From Personal to Political New Book about the Middle East May Challenge Some Christians

Article excerpt

Byline: Andrew Smith Daily Herald Staff Writer

Nature shows us that things can grow even in unforgiving, natural conditions.

For Gary Burge of Wheaton, that harsh environment was a civil war.

"In 1973, I was studying politics and Islam for 12 months as an undergraduate exchange student at the American University of Beirut in Beirut, Lebanon," Burge said.

The Lebanese Civil War - a war that would destroy Beirut and last for 15 years - broke out that same year.

"There was rioting all around the university almost daily in the spring," Burge said. "A Lebanese tank was parked in front of my dorm just to keep things quiet."

Classes were regularly canceled, and Burge used his down time to travel to Turkey, Syria, Jordan, Egypt and Israel.

Living in a dorm where half the residents were Palestinian helped him grow to know people invested in all sides of the conflict.

Burge, now a professor of New Testament at Wheaton College, has written a book titled "Whose Land? Whose Promise? What Christians Are Not Being Told About Israel and the Palestinians."

He will discuss the origin of the Israel-Palestinian conflict and offer his ideas of some of the more promising solutions for peace during a breakfast and book signing at 8:30 a.m. Saturday at the First Presbyterian Church of Wheaton.

Burge, 50, said the seed for the book was planted all those years ago.

"The story in the book took me by surprise," said Burge, a 12- year member of the Wheaton College faculty. "It's a synthesis of my personal experiences in the Middle East with my theological background."

When he began his career as a professor, Burge found himself teaching the history and geography of Israel and leading yearly student trips to the Middle East as part of his duties.

He became increasingly interested in the political issues of the area and, when the first Palestinian uprising began in 1989, a number of Arab pastors at Christian churches made him an offer.

"They told me it was time to leave the 'tourist trail' and come experience life under occupation," said Burge, noting that about 8 percent of Palestinians worldwide are Christian.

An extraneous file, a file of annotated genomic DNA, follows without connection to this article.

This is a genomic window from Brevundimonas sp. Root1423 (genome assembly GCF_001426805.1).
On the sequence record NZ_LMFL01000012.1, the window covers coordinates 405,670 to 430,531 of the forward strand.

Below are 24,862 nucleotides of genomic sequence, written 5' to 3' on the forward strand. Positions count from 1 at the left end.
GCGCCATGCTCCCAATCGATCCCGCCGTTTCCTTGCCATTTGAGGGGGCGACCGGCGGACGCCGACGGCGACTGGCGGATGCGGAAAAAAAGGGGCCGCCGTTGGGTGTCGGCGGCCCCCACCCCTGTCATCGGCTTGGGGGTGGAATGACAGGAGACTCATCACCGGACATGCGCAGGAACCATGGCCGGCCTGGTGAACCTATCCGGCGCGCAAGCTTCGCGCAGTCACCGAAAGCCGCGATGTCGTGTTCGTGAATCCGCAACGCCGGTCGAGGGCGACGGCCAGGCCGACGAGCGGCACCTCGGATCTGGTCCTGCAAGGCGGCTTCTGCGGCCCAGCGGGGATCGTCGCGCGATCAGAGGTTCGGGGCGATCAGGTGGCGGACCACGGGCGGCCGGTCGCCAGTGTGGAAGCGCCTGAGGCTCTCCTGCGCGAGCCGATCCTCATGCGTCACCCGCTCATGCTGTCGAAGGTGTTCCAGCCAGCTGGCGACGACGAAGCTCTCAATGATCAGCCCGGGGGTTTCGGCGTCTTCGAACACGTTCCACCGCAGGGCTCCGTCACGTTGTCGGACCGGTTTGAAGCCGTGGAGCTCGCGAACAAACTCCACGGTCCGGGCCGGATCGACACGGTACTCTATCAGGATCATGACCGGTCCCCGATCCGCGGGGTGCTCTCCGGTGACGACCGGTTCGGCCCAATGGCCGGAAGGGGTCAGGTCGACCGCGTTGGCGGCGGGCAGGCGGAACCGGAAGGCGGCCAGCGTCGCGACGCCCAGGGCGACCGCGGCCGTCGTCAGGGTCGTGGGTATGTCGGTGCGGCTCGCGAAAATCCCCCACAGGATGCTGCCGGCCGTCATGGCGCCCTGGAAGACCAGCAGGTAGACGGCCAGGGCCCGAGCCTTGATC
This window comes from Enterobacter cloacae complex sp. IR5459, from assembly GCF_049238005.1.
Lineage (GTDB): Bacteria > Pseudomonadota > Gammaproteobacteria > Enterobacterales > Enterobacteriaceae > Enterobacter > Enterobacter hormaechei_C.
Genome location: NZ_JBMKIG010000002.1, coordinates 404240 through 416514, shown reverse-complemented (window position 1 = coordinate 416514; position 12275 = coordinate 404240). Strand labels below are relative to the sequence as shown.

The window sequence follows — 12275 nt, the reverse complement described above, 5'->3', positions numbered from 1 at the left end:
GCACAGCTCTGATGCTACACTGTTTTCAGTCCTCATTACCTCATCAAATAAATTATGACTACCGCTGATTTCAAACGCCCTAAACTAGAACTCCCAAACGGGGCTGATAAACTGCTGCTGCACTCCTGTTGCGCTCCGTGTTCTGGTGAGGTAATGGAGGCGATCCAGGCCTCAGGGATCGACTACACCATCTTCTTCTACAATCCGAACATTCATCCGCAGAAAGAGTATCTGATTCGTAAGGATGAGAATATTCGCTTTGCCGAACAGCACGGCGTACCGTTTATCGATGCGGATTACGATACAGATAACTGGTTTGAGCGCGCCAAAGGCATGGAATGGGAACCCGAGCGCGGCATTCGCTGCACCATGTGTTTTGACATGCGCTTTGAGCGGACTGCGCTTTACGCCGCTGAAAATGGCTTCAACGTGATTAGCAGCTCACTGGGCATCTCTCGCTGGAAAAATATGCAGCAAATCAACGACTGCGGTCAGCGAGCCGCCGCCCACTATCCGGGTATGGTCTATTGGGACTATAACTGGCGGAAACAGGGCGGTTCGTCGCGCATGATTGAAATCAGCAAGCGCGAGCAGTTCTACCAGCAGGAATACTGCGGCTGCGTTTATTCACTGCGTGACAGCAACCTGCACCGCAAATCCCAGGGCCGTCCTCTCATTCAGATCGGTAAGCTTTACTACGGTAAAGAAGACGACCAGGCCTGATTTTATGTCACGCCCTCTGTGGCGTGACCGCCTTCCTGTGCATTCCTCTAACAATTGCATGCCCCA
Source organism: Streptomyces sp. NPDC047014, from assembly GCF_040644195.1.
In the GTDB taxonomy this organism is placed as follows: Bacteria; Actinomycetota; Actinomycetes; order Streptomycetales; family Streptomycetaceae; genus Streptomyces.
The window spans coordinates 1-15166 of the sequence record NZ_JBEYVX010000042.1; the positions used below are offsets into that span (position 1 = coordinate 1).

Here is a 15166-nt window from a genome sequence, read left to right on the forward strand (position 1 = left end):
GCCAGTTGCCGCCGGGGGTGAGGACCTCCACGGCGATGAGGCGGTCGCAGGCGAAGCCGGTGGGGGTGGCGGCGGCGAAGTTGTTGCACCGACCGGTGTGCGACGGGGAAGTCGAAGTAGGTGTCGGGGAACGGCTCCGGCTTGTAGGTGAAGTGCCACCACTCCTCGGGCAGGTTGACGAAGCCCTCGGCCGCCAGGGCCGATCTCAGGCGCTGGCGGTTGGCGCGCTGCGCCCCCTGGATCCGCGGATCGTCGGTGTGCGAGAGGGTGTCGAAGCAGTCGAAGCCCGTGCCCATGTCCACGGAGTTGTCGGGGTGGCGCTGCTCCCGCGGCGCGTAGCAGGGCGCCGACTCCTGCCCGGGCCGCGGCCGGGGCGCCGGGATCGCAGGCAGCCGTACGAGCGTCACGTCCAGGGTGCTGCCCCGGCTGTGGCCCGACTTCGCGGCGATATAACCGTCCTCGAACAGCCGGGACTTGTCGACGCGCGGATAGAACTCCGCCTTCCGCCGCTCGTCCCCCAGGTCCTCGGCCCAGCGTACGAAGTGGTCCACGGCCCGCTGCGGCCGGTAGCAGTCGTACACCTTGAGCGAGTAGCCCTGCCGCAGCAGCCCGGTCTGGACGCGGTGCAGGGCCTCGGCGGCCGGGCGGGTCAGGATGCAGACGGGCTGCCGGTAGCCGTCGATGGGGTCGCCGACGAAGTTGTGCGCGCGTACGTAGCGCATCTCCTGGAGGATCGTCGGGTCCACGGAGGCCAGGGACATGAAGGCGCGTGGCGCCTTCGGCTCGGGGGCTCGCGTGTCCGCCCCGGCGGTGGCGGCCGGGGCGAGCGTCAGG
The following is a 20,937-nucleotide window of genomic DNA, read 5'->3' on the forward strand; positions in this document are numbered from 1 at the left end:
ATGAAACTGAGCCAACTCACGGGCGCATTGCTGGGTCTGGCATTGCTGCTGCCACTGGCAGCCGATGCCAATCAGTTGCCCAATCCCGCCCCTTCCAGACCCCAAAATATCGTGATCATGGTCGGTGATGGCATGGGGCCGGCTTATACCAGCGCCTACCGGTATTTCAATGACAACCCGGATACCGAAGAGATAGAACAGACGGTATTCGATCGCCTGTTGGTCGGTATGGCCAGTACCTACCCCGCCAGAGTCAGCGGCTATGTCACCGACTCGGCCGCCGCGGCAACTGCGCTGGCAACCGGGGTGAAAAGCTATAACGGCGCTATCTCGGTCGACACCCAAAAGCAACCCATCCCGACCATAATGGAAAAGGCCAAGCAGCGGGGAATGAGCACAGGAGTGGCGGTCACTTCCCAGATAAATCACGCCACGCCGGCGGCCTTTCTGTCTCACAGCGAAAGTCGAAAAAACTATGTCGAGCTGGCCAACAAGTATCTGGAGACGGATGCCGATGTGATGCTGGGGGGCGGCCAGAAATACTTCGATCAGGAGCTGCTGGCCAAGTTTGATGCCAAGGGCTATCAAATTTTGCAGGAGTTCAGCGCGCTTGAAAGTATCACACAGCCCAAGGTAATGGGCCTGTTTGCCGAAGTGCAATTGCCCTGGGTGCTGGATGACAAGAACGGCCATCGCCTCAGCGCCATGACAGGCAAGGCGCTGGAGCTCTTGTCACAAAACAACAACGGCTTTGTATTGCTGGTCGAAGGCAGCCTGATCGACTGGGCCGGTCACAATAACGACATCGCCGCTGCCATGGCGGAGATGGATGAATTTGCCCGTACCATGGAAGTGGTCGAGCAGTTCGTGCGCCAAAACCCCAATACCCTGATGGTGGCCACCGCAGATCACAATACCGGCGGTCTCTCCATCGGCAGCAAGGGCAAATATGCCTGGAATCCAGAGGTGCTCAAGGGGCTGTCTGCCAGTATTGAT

Taking up the challenge, he stayed in the city of Ramallah, 10 miles north of Jerusalem.

"No tourist goes to Ramallah," Burge said. "It was under full Israeli occupation at the time, and there were demonstrations going on. It was a real eye-opener to me."

During his stay, Burge was befriended by a network of Christian clergy in the occupied areas and Israel.

He began to believe there was a story in Israel that Christians in America hadn't been told.

He tells that story in his book as a Christian theologian speaking to American Christians who want to view the Middle East through the lens of the Bible. His goal is to inspire Christians to ask more questions regarding the Middle East conflict and U.S. policies toward Israel.

"Christians assume that prophecy is being fulfilled in Israel today, and they see a continuity between biblical Israel and modern Israel," Burge said.

"I suggest we reopen these questions and, at the very least, say this: If Israel is going to make a biblical claim for nationhood, then Israel is required to live by biblical standards of nation- building."

In other words, Burge is asking Christians to revisit the idea that Middle East politics should be interpreted through the pages of the Bible.

"My first word is a word of caution," Burge said. "There has always been ambiguity when it comes to biblical prophecies and the future.

"Secondly, the prophets of the Old Testament had much more to say about justice than they did about fulfillment of prophecy."

For instance, Burge mentions the prophet Isaiah was more devoted to the question of the quality of Israel's life than in predicting the future. …